3. Coefficient: Regression coefficients are estimates of the unknown population parameters and describe the relationship between a predictor variable and the response. In linear regression, coefficients are the values that multiply the predictor values. The sign of each coefficient indicates the direction of the relationship between a predictor variable and the response variable. A positive sign indicates that as the predictor variable increases, the response variable also increases. A negative sign indicates that as the predictor variable increases, the response variable decreases
4. Variable Inflation Factor: A variance inflation factor (VIF) detects multicollinearity in regression analysis. Multicollinearity is when there is a correlation between predictors (i.e. independent variables) in a model. The VIF estimates how much the variance of a regression coefficient is inflated due to multicollinearity in the model. Every variable in the model would be regressed against all the other available variables to calculate the VIF. VIF is usually calculated as Where Ri2 is the R-squared value obtained by regressing “i”, the predictor variable against all other variables.
5. Mean Absolute Error (MAE): MAE measures the average magnitude of the errors in a set of predictions. It is the average over the absolute differences between prediction and actual observation where all individual differences have equal weight
Where Yt is the actual value at time ‘t’ and ŷt is the predicted value at time ‘t’
6. Mean Absolute Percentage Error (MAPE): MAPE is the average absolute percent error for each observation or predicted values minus actuals divided by actuals Where yt is the actual value at a time ‘t’ and ŷt is the predicted value at time ‘t’
MMM Output –
Marketing Mix Model outputs provide the contribution of each marketing vehicle/channel, which along with marketing spends, provide marketing ROIs. It also captures time decay and diminishing returns on different media vehicles, as well as the effects of other non-marketing factors discussed above and other interactions like the halo effect and cannibalization. The model output provides all the necessary components and parameters required to arrive at the best media mix under any condition
Expected Benefit & Limitation -
Benefits of Marketing Mix Modelling -
· Enables marketers to prove the ROI of their efforts across marketing channels
· Returns insights that allow for effective budget allocation
· Facilitates superior sales trend forecasting
Limitations of Marketing Mix Modelling -
· Lacks the convenience of real-time modern data analytics
· Critics argue that modern attribution methods are more effective as they consider 1 to 1, individual data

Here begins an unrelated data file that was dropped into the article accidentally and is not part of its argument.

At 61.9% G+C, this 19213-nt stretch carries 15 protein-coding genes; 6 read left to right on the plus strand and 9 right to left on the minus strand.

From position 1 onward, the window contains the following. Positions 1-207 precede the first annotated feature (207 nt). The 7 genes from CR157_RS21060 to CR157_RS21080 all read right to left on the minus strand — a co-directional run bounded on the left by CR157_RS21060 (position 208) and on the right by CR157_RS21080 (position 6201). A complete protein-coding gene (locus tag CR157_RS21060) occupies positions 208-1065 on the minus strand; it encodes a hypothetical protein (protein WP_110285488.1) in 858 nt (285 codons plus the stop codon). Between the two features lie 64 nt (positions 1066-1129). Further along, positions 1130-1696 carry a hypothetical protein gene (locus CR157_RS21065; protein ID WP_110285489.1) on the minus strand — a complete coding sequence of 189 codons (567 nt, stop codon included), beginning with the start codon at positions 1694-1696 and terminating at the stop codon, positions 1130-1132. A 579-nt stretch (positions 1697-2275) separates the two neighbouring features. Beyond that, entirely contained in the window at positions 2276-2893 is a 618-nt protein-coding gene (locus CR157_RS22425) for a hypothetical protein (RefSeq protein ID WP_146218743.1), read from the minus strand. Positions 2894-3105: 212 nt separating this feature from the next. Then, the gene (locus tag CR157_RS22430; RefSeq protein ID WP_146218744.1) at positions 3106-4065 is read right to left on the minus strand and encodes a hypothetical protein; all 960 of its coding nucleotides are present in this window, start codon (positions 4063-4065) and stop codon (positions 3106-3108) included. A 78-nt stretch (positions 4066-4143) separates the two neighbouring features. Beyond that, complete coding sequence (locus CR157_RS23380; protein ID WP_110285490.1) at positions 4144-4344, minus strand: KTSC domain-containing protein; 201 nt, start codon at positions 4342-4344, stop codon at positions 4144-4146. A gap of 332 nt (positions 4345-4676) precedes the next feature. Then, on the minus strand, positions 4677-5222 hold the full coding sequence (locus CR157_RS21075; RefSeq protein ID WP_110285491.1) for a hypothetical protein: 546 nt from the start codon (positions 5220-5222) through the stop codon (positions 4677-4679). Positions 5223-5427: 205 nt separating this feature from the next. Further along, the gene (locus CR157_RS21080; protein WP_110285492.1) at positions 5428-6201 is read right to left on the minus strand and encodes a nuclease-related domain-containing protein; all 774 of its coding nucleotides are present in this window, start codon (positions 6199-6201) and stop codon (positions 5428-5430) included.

· Marketing Mix Modelling does not analyze customer experience (CX)
Application/Scope for optimization, Extension of MMM model
1. Scope for optimization
Marketing optimization is the process of improving marketing efforts to maximize desired business outcomes. Since the nature of MMM is mostly non-linear, non-linear constrained algorithms are used for optimization. Some of the use cases for marketing mix optimization are:
To improve the current sales level by x%, what is the level of spends required in different marketing channels? E.g., To increase sales by 10%, how much to invest in TV ads or discounts, or sales promotions?
What happens to the outcome metric (sales, revenue, etc.), if the current level of spends is increased by x%? E.g., On spending an additional $20M on TV, how much more sales can be obtained? Where are these additional spends to be distributed?
2. Halo and Cannibalization Impact
Halo effect is a term for a consumer’s favoritism towards a product from a brand because of positive experiences they have had with other products from the same brand. The Halo effect can be the measure of a brand’s strength and brand loyalty. For example, consumers favor Apple iPad tablets based on the positive experience they had with Apple iPhones.
The cannibalization effect refers to the negative impact on a product from a brand because of the performance of other products from the same brand. This mostly occurs in cases when brands have multiple products in similar categories. For example, a consumer’s favoritism towards iPads can cannibalize MacBook sales.
In Marketing Mix Models, base variables, or incremental variables of other products of the same brand are tested to understand the halo or cannibalizing impact on the business outcome of the product under consideration.
Marketing mix modeling techniques can minimize much of the risk associated with new product launches or expansions. Developing a comprehensive marketing mix model can be the key to sustainable long-term growth for a company. It will become a key driver for business strategy and can improve the profitability of a company’s marketing initiatives. While some companies develop models through their in-house marketing and analytics departments, many choose to collaborate with an external company to develop the most efficient model for their business.
Developers of marketing mix models need to have a complete understanding of the marketing environment they operate within and of the latest advanced market research techniques. Only through this will they be able to fully comprehend the complexities of the numerous marketing variables that need to be accounted for and calculated in a marketing mix model. While numerical and statistical expertise is undoubtedly crucial, an insightful understanding of market research and market environments is just as important to develop a holistic and accurate marketing mix model. With these techniques, you can get started on developing a watertight marketing mix model that can maximize the performance and sales of a new product.
The above blog is written by Yogesh Agrawal, Data Scientist at Affine.